Frequently asked questions

High quality testing  for Sugar analyses

1. Which tests are available?

Reducing sugar analyses, precursors for acrylamide formation include fructose, glucose, sucrose and maltose.

2. How are samples prepared?

Long square potato chips are freeze-dried for five days. Freeze-dried samples are milled to a fine powder with a food processing blender for 30 seconds. For each analysis, 0.1000 gr (±0.0005) of fine flour is weighed. The samples are extracted in 10 ml of 1:1 water: methanol containing 100mg/L trehalose (as an internal standard). The samples are mixed for 15 minutes, rested for 15 min and centrifuged for 15 min. Samples are diluted 1:10 and passed through a 0.2 mm filter. A 1.5ml sample is removed and stored at -20°C.  Samples are either directly analysed by IC or further diluted 1:10 in acetonitrile and analysed by LC-MS.

3. Can you analyse the structure of arabinoxylan and mixed-linkage glucan in cereal flour?

Yes:

Sample preparation: Cereal grains are milled into flour. Endogenous hydrolytic enzymes were inactivated by boiling the flour in ethanol. Simple sugars are removed by further ethanol washes. Mixture of recombinant hydrolytic enzymes (xylanase and lichenase) are used to hydrolyse arabinoxylan and mixed-linkage glucan into corresponding oligosaccharides and these are then analysed by HPAEC.

4. Can you quantify  water extractable and non-water extractable hemicelluloses in plant matrices (monosaccharide analysis)?

Yes:

Sample preparation: Water extractable and water un-extractable fractions are prepared from cereal flour. Alternatively, alcohol insoluble residue (AIR) was prepared from other plant matrices. If necessary, fractions are destarched using starch degrading enzymes. Extracts are hydrolysed with trifluoracetic acid (TFA) and analysed by HPAEC for neutral (fucose, rhamnose, arabinose, galactose, glucose, xylose, mannose) and acidic (galacturonic and glucuronic acids) sugars.

How are amino acid analyses performed?

Amino acid analyses are performed using a standard protocol from Curtis et. al., 2016. 

Sample preparation: Amino acid analyses for potatoes: Long square potato chips are freeze-dried for five days. The freeze-dried samples are milled to a fine powder with a food processing blender for 30 seconds. For each analysis, 0.1000 gr (±0.0005) of fine flour is weighed. The samples are extracted in 10 ml of 0.01 N HCl acid, mixed for 15 minutes, rested for 15 min and centrifuged for 15 min. A 1.5ml sample is removed and stored at -20 °C prior to derivatisation using a Phenomenex ® Amino acid Kit.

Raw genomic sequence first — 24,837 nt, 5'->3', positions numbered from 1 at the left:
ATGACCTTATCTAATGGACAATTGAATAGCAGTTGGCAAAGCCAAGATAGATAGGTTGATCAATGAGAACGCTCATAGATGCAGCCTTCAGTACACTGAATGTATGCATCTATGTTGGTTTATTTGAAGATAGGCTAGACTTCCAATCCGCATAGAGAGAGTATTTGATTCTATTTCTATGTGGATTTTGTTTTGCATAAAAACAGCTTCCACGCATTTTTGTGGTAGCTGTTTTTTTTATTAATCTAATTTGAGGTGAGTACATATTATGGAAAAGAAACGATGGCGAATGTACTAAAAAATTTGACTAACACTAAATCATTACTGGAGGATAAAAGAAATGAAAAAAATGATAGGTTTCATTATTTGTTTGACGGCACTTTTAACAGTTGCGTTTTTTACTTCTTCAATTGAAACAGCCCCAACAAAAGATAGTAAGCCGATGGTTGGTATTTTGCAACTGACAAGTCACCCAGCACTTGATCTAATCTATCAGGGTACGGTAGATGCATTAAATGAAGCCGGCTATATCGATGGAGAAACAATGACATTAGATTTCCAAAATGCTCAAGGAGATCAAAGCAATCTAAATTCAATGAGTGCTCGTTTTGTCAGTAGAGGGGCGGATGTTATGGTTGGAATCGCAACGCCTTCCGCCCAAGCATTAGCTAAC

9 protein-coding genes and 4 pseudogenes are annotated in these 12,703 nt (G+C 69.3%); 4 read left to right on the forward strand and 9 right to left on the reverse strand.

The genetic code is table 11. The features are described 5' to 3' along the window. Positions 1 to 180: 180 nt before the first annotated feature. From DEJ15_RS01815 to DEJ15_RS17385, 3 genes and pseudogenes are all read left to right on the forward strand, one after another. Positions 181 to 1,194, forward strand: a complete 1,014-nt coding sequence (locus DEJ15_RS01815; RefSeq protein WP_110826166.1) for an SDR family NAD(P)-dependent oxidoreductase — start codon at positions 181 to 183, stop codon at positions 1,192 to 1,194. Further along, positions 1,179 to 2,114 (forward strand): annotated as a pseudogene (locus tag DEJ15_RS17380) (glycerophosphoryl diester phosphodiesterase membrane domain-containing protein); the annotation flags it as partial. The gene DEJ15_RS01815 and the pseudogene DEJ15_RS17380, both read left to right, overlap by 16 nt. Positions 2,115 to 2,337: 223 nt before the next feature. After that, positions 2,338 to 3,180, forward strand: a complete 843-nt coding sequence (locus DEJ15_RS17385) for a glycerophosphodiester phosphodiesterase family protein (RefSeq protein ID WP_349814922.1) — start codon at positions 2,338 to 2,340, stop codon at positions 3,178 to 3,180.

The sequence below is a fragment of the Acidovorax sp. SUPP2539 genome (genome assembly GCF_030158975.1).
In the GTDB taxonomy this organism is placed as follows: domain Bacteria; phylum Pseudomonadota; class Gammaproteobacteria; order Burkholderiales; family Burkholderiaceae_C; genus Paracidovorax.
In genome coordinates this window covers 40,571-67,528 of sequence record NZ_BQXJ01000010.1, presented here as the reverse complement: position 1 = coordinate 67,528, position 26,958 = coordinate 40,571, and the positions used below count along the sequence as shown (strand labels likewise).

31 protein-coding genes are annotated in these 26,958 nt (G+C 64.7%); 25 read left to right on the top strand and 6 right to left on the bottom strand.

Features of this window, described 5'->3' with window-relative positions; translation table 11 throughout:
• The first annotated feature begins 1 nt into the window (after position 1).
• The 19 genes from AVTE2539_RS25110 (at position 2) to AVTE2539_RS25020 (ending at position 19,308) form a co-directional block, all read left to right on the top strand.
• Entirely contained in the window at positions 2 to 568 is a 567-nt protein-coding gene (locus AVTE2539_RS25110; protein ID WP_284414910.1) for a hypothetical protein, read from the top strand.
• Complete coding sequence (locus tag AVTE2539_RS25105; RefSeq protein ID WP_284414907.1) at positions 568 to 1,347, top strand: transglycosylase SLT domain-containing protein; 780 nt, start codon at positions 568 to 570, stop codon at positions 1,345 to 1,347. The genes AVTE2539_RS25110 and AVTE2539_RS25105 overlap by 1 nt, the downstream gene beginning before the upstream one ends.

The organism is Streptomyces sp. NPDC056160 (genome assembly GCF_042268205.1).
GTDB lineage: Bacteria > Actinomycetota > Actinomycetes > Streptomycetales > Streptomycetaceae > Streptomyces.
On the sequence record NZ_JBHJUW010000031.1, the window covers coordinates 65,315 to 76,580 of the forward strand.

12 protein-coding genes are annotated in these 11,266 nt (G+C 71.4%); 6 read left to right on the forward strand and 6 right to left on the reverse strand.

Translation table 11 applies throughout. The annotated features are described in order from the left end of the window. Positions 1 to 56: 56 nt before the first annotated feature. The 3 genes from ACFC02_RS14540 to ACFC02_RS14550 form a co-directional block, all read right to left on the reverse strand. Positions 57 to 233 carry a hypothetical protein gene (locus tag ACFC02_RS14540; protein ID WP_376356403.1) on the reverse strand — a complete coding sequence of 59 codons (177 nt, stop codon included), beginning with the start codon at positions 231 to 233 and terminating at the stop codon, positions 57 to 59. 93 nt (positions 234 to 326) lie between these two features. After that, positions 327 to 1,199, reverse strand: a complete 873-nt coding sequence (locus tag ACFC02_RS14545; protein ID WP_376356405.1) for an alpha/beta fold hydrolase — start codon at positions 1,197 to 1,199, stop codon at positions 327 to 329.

Wheat, Rye and oat grain analyses: Samples are milled to a fine powder with a food processing blender for 30 seconds. For each analysis, 0.5000 gr (±0005) of fine flour is weighed. The samples are extracted in 10 ml of 0.01 N HCl acid, mixed for 15 minutes, rested for 15 min and centrifuged for 15 min. A 1.5ml sample is removed and stored at -20 °C prior to derivatisation using a Phenomenex ® Amino acid Kit. Samples are analysed by GC-MS.

Amino acid analyses are also performed using an in-house method developed for HPLC.

Amino acid analyses

Amino acid analyses are performed using a standard protocol from Curtis et. al., 2016. 

  1. Amino acid analyses for potatoes: Long square potato chips are freeze-dried for five days. The freeze-dried samples are milled to a fine powder with a food processing blender for 30 seconds. For each analysis, 0.1000 gr (±0.0005) of fine flour is weighed. The samples are extracted in 10 ml of 0.01 N HCl acid, mixed for 15 minutes, rested for 15 min and centrifuged for 15 min. A 1.5ml sample is removed and stored at -20 °C prior to derivatisation using a Phenomenex ® Amino acid Kit.

Solutions for everyone

Acrylamide and precursors: Amino acid anlayses (asparagine analyses) and reducing sugars analyses

 

Solutions for Industry partneres

Curtis Analytics offers a large number of sample analyses for acrylamide, asparagine and sugar analyses.

For more infomation pelase follow the link below

Testing

Fast, effective and affordable testing for acrylamide, amino acids and sugar analyses for more infromation please go to the link below.

 

 

 

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Articles

Food security: the challenge of increasing wheat yield and the importance of not compromising food safety. T Curtis, NG Halford (2014), Annals of applied biology: 164 (3), 354-372

Sugars in crop plants. NG Halford, TY Curtis, N Muttucumaru, J Postles, DS Mottram, (2011). Annals of Applied Biology: 158 (1), 1-25

The acrylamide problem: a plant and agronomic science issue NG Halford, TY Curtis, N Muttucumaru, J Postles, JS Elmore, DS Mottram, (2012), Journal of experimental botany:63 (8), 2841-2851

Effects of genotype and environment on free amino acid levels in wheat grain: implications for acrylamide formation during processing. TY Curtis, N Muttucumaru, PR Shewry, MAJ Parry, SJ Powers, JS Elmore, et., al. (2009), Journal of Agricultural and Food Chemistry: 57 (3), 1013-1021

Free amino acids and sugars in rye grain: implications for acrylamide formation. TY Curtis, SJ Powers, D Balagiannis, JS Elmore, DS Mottram, MAJ Parry, et., al. (2010), Journal of Agricultural and Food Chemistry: 58 (3), 1959-1969

Reducing acrylamide precursors in raw materials derived from wheat and potato. N Muttucumaru, JS Elmore, T Curtis, DS Mottram, MAJ Parry, NG Halford (2008). Journal of Agricultural and Food Chemistry: 56 (15), 6167-6172

Effects of abiotic stress and crop management on cereal grain composition: implications for food quality and safety. NG Halford, TY Curtis, Z Chen, J Huang (2015). Journal of Experimental Botany: 66 (5), 1145-1156

Genetic and agronomic approaches to decreasing acrylamide precursors in crop plants. NG Halford, N Muttucumaru, TY Curtis, MAJ Parry. Food additives and contaminants: 24 (sup1), 26-3

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